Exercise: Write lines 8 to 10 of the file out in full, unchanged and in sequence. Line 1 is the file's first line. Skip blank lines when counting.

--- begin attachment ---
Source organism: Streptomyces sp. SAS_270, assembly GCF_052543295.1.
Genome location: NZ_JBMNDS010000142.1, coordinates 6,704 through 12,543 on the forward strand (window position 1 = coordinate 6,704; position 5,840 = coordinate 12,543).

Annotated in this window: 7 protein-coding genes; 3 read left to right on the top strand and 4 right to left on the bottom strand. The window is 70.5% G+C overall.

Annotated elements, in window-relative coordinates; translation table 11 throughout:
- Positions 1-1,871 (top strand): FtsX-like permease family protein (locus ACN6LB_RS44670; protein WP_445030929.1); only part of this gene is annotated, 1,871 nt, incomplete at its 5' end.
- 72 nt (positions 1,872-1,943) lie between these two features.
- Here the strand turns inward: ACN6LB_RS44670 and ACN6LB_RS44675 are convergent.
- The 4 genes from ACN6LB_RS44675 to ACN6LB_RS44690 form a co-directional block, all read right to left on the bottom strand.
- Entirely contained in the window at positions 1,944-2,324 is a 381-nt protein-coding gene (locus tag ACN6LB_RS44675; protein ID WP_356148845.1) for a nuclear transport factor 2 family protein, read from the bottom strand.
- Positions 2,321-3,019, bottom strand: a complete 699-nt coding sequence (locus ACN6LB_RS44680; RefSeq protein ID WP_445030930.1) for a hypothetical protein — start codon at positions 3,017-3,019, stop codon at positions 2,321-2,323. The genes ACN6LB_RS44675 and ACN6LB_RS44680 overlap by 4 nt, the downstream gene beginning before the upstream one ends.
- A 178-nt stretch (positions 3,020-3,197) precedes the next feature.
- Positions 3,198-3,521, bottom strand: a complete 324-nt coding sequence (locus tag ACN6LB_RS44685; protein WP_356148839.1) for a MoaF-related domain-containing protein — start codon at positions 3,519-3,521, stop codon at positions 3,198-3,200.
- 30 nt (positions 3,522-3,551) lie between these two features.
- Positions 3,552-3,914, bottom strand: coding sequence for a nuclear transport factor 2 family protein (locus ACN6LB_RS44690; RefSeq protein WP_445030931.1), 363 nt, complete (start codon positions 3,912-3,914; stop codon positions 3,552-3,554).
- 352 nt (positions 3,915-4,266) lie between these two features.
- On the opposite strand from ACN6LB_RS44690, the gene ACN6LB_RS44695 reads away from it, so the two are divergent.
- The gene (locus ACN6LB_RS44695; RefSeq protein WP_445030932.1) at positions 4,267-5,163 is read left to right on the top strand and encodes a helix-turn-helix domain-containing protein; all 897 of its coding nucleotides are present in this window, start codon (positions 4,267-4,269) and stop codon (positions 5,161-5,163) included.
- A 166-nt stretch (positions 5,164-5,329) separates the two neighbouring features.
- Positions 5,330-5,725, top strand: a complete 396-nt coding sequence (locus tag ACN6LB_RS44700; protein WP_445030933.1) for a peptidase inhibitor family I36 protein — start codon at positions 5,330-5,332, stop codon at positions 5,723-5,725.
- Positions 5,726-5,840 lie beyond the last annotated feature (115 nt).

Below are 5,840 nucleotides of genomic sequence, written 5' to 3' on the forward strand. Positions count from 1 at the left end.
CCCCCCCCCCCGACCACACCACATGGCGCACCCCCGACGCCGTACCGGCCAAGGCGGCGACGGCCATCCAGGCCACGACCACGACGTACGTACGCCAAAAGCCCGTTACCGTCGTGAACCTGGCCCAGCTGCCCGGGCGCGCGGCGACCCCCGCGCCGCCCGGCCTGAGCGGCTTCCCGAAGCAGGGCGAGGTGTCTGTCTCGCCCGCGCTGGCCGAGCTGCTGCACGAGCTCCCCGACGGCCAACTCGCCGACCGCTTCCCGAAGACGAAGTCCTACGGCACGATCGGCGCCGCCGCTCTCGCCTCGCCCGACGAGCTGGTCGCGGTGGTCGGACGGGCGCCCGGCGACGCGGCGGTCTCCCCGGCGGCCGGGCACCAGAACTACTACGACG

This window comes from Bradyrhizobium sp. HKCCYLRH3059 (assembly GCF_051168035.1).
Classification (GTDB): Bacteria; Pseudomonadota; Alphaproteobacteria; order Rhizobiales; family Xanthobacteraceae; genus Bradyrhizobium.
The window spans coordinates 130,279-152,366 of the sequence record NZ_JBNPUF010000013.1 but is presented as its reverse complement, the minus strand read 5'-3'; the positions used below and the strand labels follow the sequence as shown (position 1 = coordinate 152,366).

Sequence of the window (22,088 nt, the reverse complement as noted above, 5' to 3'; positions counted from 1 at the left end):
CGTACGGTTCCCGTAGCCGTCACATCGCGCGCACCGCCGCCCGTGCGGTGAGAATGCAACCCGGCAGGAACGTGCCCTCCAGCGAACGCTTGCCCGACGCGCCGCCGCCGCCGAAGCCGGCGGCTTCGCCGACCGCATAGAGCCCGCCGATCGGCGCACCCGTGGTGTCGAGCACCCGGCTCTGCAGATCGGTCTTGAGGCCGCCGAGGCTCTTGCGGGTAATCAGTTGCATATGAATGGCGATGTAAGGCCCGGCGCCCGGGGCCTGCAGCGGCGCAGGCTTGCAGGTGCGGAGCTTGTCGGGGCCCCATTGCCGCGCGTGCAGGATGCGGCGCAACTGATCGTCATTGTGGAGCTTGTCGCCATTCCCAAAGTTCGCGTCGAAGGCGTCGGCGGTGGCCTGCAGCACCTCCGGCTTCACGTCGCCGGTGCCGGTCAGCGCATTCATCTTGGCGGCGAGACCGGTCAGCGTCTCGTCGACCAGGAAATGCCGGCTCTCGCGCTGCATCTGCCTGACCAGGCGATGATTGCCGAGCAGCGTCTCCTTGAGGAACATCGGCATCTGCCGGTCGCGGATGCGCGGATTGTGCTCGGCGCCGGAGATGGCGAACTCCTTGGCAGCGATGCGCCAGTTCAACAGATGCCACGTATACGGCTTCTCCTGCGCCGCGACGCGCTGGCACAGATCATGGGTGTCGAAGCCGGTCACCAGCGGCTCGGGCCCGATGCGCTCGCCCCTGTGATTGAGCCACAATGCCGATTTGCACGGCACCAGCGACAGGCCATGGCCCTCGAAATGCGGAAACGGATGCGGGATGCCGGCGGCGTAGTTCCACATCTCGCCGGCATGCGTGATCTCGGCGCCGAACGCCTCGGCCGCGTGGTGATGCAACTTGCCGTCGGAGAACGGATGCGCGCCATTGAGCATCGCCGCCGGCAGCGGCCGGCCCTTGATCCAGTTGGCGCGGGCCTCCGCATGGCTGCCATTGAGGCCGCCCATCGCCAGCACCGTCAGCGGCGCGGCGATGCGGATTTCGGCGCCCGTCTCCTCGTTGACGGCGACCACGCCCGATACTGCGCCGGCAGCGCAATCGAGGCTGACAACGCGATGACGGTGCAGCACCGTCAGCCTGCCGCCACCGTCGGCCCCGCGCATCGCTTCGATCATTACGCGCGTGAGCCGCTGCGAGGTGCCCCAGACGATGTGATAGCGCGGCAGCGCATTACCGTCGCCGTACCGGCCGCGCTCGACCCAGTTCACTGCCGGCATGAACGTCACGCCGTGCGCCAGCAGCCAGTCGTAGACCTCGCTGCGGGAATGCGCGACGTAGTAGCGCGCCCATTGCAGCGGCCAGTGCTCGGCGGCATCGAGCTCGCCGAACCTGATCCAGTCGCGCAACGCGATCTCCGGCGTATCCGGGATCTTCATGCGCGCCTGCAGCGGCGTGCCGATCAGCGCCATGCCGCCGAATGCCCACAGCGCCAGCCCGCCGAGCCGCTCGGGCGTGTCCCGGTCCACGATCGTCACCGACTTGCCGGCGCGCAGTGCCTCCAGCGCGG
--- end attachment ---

- The 4 genes from ACN6LB_RS44675 to ACN6LB_RS44690 form a co-directional block, all read right to left on the bottom strand.
- Entirely contained in the window at positions 1,944-2,324 is a 381-nt protein-coding gene (locus tag ACN6LB_RS44675; protein ID WP_356148845.1) for a nuclear transport factor 2 family protein, read from the bottom strand.
- Positions 2,321-3,019, bottom strand: a complete 699-nt coding sequence (locus ACN6LB_RS44680; RefSeq protein ID WP_445030930.1) for a hypothetical protein — start codon at positions 3,017-3,019, stop codon at positions 2,321-2,323. The genes ACN6LB_RS44675 and ACN6LB_RS44680 overlap by 4 nt, the downstream gene beginning before the upstream one ends.